Lloret F., Mattana S., Yuste J.C. (2015) Climate-induced die-offaffects plant-soil-microbe ecological relationship and functioning. FEMS Microbiology Ecology. 91: 0-0.EnllaçDoi: 10.1093/femsec/iu014
This study reports the relationship between the diversity and functioning of fungal and bacterial soil communities with vegetation in Mediterranean woodland that experienced severe die-offafter a drought episode. Terminal restriction fragment length polymorfism (TRFLP) was used to describe microbial community structure and diversity five years after the episode in different habitats (Juniperus woodland, shrubland, grassland), when the vegetation had not yet recovered. Vegetation diversity was positively related to TRF bacterial richness under unaffected canopies and was higher in diverse grassland. Fungal TRF richness correlated with vegetation type, being greater in Juniperus woodland. Microbial respiration increased in grassland, whereas microbial biomass, estimated from soil substrate-induced respiration (SIR), decreased with bacterial diversity. Die-offincreased bacterial richness and changed bacterial composition, particularly in Juniperus woodland, where herbaceous species increased, while fungal diversity was reduced in Juniperus woodland. Die-offincreased microbial respiration rates. The impact on vegetation from extreme weather episodes spread to microbial communities by modifying vegetation composition and litter quantity and quality, particularly as a result of the increase in herbaceous species. Our results suggest that climate-induced die-offtriggers significant cascade effects on soil microbial communities, which may in turn further influence ecosystem C dynamics. © FEMS 2014. All rights reserved.
Ojeda G., Mattana S., Avila A., Alcaniz J.M., Volkmann M., Bachmann J. (2015) Are soil-water functions affected by biochar application?. Geoderma. 249-250: 1-11.EnllaçDoi: 10.1016/j.geoderma.2015.02.014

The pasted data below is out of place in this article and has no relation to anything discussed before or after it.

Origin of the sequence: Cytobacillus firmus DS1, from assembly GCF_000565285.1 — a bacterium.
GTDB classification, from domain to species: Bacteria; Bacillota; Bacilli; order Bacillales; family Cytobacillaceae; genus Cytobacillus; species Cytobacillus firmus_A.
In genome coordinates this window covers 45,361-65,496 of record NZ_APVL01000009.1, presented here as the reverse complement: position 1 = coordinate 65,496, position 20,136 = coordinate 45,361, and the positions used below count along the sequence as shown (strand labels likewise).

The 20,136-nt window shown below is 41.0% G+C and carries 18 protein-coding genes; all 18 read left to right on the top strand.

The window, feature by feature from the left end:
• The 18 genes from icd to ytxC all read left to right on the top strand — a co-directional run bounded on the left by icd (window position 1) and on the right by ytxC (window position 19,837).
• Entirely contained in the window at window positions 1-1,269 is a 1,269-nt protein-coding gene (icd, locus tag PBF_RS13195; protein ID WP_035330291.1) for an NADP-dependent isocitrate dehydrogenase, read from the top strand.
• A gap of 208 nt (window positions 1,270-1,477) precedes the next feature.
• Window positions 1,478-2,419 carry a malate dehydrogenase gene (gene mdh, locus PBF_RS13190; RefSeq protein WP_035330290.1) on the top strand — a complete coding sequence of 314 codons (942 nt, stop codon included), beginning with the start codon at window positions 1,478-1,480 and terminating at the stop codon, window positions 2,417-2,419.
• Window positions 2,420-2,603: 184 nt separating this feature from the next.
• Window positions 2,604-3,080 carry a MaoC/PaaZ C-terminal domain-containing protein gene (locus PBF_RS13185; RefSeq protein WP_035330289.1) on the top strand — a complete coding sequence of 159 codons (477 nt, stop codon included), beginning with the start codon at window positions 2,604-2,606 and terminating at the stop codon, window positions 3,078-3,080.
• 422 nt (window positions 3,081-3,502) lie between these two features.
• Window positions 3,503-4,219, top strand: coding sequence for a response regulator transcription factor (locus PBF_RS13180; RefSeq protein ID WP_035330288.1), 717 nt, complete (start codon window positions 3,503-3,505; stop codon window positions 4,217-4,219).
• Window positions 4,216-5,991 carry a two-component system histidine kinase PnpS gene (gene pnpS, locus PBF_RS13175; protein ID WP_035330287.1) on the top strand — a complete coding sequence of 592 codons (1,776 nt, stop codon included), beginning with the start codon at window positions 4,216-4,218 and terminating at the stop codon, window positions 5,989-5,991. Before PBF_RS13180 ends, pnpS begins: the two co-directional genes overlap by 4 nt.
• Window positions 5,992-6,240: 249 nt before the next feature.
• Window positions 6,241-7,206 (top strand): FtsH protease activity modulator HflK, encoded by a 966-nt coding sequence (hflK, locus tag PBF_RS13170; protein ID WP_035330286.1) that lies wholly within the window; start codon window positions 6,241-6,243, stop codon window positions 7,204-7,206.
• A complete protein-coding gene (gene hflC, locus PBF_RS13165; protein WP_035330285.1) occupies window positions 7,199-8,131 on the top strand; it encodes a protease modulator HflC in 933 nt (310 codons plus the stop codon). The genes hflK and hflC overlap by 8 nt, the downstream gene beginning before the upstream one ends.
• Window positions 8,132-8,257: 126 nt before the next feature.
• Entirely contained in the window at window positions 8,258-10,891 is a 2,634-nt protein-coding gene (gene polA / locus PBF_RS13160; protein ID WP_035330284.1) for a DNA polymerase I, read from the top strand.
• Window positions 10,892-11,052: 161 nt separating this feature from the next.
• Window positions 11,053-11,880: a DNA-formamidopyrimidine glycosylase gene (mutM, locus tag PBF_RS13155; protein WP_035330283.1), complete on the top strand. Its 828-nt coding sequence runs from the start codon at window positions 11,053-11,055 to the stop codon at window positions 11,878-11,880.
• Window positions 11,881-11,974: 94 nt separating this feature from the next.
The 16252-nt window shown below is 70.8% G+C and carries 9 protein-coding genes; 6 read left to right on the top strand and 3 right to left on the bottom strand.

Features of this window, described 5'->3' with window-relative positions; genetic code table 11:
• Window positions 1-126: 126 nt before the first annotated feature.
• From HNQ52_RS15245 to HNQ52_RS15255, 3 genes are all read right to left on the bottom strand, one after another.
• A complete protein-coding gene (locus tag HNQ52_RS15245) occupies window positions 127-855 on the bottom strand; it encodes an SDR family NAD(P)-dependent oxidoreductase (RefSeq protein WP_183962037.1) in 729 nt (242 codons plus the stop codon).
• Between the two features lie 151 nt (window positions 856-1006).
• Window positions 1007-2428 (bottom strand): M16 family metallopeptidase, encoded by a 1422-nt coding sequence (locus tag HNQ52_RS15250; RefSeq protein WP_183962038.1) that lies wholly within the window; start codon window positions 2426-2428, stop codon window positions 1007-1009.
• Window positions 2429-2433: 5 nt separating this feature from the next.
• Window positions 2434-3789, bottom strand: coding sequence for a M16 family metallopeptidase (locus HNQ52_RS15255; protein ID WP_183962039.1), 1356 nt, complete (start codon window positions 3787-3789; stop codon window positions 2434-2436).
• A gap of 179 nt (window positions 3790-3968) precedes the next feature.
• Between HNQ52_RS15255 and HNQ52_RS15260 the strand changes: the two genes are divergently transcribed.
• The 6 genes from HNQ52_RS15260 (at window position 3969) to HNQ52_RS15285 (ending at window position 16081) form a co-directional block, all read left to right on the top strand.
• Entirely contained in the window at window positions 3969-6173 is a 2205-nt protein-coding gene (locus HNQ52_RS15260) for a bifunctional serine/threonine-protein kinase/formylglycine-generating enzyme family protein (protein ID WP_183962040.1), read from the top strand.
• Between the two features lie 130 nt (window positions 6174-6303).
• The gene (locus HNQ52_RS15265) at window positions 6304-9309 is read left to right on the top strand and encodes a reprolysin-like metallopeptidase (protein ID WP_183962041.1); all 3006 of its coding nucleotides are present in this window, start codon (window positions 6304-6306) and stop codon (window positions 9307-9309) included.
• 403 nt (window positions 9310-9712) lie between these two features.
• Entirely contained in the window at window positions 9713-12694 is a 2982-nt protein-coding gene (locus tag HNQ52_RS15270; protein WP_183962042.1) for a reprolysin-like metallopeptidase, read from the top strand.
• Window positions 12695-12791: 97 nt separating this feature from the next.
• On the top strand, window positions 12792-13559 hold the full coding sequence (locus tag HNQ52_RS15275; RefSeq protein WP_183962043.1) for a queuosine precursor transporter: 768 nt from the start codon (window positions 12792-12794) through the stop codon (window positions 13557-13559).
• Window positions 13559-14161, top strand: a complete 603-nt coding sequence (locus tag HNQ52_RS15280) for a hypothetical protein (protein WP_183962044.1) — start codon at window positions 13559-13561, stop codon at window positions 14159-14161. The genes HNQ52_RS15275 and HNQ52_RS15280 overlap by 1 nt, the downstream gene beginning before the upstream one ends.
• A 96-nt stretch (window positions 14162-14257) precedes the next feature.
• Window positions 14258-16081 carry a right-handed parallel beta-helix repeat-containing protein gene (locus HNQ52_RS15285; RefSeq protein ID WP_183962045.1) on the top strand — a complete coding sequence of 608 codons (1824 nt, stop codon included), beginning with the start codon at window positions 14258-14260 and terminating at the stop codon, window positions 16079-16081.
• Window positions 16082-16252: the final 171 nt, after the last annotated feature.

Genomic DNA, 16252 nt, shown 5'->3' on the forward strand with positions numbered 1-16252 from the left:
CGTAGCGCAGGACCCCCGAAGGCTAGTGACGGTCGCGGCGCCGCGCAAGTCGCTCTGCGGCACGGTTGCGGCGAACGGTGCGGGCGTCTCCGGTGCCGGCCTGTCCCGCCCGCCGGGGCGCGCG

Today biochar is considered a stable-carbon source that is able to improve soil quality. However, although biochar effects on some soil properties are already becoming well known, its impact on complex soil hydrological functions has yet to be better assessed. The main objectives are: (a) to determine the impact of different biochar amendments on important physical and chemical soil properties and (b) to determine whether the origin (biomass or sewage sludge) and pyrolysis technique can change biochar properties and regulate biochar influence on important soil functions, i.e. nutrient release, water sorption, and carbon storage. Six types of biochar produced from different biomass sources (pine, poplar or sludge) and pyrolysis processes (slow, fast or gasification) were applied to a sandy-loam, low-organic-matter, calcareous soil (mean dose: 18. g/kg) and incubated in a greenhouse without seeding. Two sampling campaigns, one month and one year after biochar amendments, were performed. The overall impact of biochar, analysed by principal response curves (PRCs), indicated that it could improve or deteriorate soil hydrological properties at different intensities. Soil wettability was modified due to sludge biochar addition to soil by increased water penetration dynamics during the capillary rise process of about 18%. In contrast, water storage as a soil function during soil drying was not affected. Because no differences on aggregate stability were observed between treatments, increments on soil organic carbon could not be related to biochar physical protection caused by aggregate formation or by enhanced aggregate stability. As a result, carbon storage, considered as a soil function provided by biochar, was mainly related to its chemical stability. On the other hand, nutrient flux during soil slaking was improved, increasing nutrient release from soil to water. In terms of biochar properties, an increment of surface wettability of biochar during water drop penetration was observed after one year of its addition to soil, where the mean values of contact angle (CA) decreased 69.5%. This important result suggest that initial biochar hydrophobicity (CA. >. 90°) disappeared after 1. year. It was observed that PRC analysis was able to identify important key soil properties that should be monitored when biochar is used as soil amendment. We conclude that the impact of biochar on soil functions depends mainly on biochar feedstock rather than on the pyrolysis technique used during its production. In general, the performance of biochar obtained from sludge and vegetal biomass was markedly different. © 2015 Elsevier B.V.
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